This month’s article outlines the modern styles that have combined to give us today our thoroughly modern look. Modern is back in full force in all its originality, and with good reason.
Modern interiors are frank, open, clean, and lend themselves to
technology and information-based work, which forms the age in which
we live. Modern also supports our complicated lives without demanding
more of our time and resources than we are willing to—or can
afford to—give the finished interior. With these factors in
mind, modern offers a “less is more” theory of design:
less pattern; less stuff; less to worry about maintaining, repairing
or being stolen; less to clean, which in turn yields more mental
freedom, more creativity of thought, more space in which to work,
more focus on a few wonderful items rather than a plethora of mediocre
or busy ones. It is the look of a new generation of sophisticated
consumers and members of the technology workforce.
Modern is a specific group of styles. Let’s review them.
Organic Modern (1908 to present) includes the work of Frank
Lloyd Wright—especially his prairie style, which is the basis
for many organic homes today. It also includes architecture by Greene
and Greene, brothers and partner architects, who pioneered the Craftsman
Style bungalow house, often filled with Gustav Stickley furniture.
Once again popular, this style will be the focus of an upcoming
Design Perspectives article later this year.
International Modern (1932 to present) is a style that evolved
in Europe and then came to America after World War II. The Bauhaus,
the German architecture and design school, brought together talented
architects and designers with the challenge to create “excellent
design for the machine.” Notable contributors whose names have
become synonymous with the clean, stark lines of International Modern
include Walter Gropius (1883-1969), Ludwig Mies van der Rhoe (1886-1969)
and Marcel Breuer (1902-1981). These men founded the international
lines of skyscrapers as well as the clean, simple glass-and-steel
box homes of the post WW II era.
An influential French architect who also established this style
was known as LeCorbusier. Swiss-born as Charles-Edouard Jeanneret-Gris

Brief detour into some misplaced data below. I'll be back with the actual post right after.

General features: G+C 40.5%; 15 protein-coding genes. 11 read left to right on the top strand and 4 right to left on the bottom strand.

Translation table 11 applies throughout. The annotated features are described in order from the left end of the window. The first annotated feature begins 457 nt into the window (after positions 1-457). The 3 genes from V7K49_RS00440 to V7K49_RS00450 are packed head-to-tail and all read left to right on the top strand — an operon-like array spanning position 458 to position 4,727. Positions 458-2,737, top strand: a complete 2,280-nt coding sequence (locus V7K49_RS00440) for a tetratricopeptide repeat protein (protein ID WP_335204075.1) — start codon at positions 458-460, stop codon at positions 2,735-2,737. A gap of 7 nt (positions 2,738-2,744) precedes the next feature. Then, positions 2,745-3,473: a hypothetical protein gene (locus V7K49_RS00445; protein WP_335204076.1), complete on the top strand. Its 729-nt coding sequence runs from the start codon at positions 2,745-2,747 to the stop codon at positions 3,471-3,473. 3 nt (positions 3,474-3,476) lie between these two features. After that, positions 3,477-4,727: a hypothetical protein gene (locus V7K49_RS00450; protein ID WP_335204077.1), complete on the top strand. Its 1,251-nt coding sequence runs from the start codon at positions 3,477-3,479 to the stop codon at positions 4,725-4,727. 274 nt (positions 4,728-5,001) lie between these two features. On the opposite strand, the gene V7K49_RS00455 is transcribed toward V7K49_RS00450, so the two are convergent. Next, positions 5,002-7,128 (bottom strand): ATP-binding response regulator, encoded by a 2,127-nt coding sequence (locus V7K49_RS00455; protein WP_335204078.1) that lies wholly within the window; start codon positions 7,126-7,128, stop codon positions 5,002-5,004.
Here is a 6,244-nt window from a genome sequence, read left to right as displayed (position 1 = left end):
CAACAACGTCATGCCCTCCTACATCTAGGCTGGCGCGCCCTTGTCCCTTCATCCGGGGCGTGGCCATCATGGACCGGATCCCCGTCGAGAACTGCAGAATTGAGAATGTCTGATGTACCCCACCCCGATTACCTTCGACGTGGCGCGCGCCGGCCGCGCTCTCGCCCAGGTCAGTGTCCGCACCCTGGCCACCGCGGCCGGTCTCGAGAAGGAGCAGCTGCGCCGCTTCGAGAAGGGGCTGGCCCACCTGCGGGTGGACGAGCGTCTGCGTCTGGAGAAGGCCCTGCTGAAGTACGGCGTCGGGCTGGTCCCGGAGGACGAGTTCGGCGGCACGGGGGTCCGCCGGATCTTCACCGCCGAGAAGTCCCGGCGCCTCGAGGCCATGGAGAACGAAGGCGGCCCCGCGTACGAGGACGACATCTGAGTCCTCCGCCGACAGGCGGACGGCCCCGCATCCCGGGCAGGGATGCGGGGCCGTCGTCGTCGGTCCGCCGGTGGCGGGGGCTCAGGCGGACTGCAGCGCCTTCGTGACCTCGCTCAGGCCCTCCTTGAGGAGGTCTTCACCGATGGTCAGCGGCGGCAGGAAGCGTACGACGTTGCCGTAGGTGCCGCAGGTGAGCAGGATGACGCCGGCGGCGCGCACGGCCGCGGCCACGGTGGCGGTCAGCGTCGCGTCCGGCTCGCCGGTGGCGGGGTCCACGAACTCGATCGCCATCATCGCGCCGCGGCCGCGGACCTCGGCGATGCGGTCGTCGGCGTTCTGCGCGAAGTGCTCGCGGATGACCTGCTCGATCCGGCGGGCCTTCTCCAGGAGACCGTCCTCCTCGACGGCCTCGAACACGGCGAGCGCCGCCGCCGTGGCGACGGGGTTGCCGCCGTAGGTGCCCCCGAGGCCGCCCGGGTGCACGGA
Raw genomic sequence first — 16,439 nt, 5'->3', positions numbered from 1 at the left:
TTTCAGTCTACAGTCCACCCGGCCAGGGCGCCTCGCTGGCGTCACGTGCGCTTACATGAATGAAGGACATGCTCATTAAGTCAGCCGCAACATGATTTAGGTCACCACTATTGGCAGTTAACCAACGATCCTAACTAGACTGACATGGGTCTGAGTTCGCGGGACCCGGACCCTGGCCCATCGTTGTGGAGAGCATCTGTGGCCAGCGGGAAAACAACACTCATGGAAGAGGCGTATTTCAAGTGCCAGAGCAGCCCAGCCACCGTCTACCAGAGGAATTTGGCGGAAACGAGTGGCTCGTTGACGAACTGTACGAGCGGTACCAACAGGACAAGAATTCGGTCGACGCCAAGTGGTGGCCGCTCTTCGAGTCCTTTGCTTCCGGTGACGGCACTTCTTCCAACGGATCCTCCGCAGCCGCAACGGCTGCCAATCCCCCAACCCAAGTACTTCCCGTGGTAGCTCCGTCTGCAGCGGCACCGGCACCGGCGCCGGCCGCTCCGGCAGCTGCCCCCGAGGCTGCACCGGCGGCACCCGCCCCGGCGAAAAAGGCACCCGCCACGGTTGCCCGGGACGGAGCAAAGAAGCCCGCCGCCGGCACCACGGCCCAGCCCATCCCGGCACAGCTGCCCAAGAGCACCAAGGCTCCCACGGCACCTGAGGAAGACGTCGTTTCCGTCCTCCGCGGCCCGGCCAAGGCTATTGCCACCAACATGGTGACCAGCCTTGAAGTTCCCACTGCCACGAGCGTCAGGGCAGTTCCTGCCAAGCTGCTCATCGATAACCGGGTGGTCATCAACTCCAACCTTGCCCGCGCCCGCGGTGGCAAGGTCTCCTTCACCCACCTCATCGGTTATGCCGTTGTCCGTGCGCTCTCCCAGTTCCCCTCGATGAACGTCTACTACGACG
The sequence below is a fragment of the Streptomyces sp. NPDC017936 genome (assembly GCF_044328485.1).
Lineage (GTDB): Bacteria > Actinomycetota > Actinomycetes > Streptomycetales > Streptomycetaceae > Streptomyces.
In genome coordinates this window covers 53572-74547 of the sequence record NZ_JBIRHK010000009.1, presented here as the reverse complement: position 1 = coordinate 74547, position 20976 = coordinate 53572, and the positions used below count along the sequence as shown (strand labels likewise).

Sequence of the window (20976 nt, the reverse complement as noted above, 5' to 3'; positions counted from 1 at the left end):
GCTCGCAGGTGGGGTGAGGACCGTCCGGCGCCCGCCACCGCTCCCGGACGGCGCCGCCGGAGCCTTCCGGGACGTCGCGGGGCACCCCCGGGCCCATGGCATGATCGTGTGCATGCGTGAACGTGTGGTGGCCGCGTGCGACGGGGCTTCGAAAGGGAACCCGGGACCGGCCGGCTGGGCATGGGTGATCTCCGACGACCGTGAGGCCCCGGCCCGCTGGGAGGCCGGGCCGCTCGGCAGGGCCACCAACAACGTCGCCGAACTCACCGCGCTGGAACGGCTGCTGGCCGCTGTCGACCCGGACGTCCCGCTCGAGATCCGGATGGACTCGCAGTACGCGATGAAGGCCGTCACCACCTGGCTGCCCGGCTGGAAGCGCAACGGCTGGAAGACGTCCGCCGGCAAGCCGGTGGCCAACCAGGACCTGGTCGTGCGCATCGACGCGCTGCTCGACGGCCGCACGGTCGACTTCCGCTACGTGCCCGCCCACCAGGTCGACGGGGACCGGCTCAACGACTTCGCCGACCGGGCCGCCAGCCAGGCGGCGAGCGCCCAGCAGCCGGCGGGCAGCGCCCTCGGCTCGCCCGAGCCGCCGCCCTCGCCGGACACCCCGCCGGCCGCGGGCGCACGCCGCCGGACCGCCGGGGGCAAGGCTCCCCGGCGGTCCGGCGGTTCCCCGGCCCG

(1887-1965) LeCorbusier’s design motto was, “A house is
a machine for living in.”
These architects pioneered a lifestyle as well as exteriors and
interiors with these characteristics:
• Open floor plan
• Simple, logical, rectilinear structural forms
• Generally flat roofs
• Asymmetrical designs
• Large areas of glass (often arranged horizontally)
• Frank use of concrete, stucco and metal
• Long uninterrupted white wall planes
• Contrasts with setting
The interiors of International Modern homes have the following common
• Floors: hard and smooth—marble, smooth stone or tile
• Walls: plain plaster with steel-framed windows
• Windows: large areas of glass with simple, minimal structural
• Window Treatments: simple, structural treatments: blinds,
shades and casement draperies
• Doors: flush and plain
• Chimneypiece: simple rectangular opening with no trim
• Ceiling: plain plaster
• Stairs: open risers with no embellishment
Art Deco (1918 to 1945) is a phase or movement in the chronology
of the Modern era with strong tentacles reaching into International
Modern design. This style, tucked between and including both World
Wars I and II, embraced the mechanics of the Industrial Age with
a touch of the Beaux Arts traditions of excessive ornamentation.
Obsessed with machinery, industrialization, airplanes, locomotives
and automobiles that traveled at unprecedented speeds were the shapes,
forms and motifs that represented this thoroughly modern look. Stepped
pyramid or ziggurat building, interior architecture, furniture and